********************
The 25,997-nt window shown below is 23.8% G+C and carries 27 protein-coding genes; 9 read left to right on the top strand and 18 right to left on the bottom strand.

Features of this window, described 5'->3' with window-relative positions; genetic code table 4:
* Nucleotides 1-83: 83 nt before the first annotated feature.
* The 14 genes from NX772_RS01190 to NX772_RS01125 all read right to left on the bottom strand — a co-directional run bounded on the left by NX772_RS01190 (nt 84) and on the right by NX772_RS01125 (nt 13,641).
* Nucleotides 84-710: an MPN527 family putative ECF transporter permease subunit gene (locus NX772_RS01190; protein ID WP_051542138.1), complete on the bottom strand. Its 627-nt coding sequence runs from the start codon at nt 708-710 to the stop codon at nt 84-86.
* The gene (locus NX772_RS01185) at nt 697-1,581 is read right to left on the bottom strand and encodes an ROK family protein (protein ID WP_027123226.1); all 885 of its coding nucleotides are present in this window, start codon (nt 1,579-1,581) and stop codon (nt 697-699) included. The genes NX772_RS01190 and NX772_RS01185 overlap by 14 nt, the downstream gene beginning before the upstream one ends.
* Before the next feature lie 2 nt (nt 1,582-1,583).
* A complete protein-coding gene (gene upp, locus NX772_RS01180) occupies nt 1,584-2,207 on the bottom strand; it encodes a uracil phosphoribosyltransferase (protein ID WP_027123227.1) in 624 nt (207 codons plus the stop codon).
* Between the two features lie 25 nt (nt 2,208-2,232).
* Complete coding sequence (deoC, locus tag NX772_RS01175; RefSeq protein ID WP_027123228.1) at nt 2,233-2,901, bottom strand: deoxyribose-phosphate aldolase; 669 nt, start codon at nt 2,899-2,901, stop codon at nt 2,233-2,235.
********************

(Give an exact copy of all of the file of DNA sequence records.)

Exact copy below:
The 25,997-nt window shown below is 23.8% G+C and carries 27 protein-coding genes; 9 read left to right on the top strand and 18 right to left on the bottom strand.

Features of this window, described 5'->3' with window-relative positions; genetic code table 4:
* Nucleotides 1-83: 83 nt before the first annotated feature.
* The 14 genes from NX772_RS01190 to NX772_RS01125 all read right to left on the bottom strand — a co-directional run bounded on the left by NX772_RS01190 (nt 84) and on the right by NX772_RS01125 (nt 13,641).
* Nucleotides 84-710: an MPN527 family putative ECF transporter permease subunit gene (locus NX772_RS01190; protein ID WP_051542138.1), complete on the bottom strand. Its 627-nt coding sequence runs from the start codon at nt 708-710 to the stop codon at nt 84-86.
* The gene (locus NX772_RS01185) at nt 697-1,581 is read right to left on the bottom strand and encodes an ROK family protein (protein ID WP_027123226.1); all 885 of its coding nucleotides are present in this window, start codon (nt 1,579-1,581) and stop codon (nt 697-699) included. The genes NX772_RS01190 and NX772_RS01185 overlap by 14 nt, the downstream gene beginning before the upstream one ends.
* Before the next feature lie 2 nt (nt 1,582-1,583).
* A complete protein-coding gene (gene upp, locus NX772_RS01180) occupies nt 1,584-2,207 on the bottom strand; it encodes a uracil phosphoribosyltransferase (protein ID WP_027123227.1) in 624 nt (207 codons plus the stop codon).
* Between the two features lie 25 nt (nt 2,208-2,232).
* Complete coding sequence (deoC, locus tag NX772_RS01175; RefSeq protein ID WP_027123228.1) at nt 2,233-2,901, bottom strand: deoxyribose-phosphate aldolase; 669 nt, start codon at nt 2,899-2,901, stop codon at nt 2,233-2,235.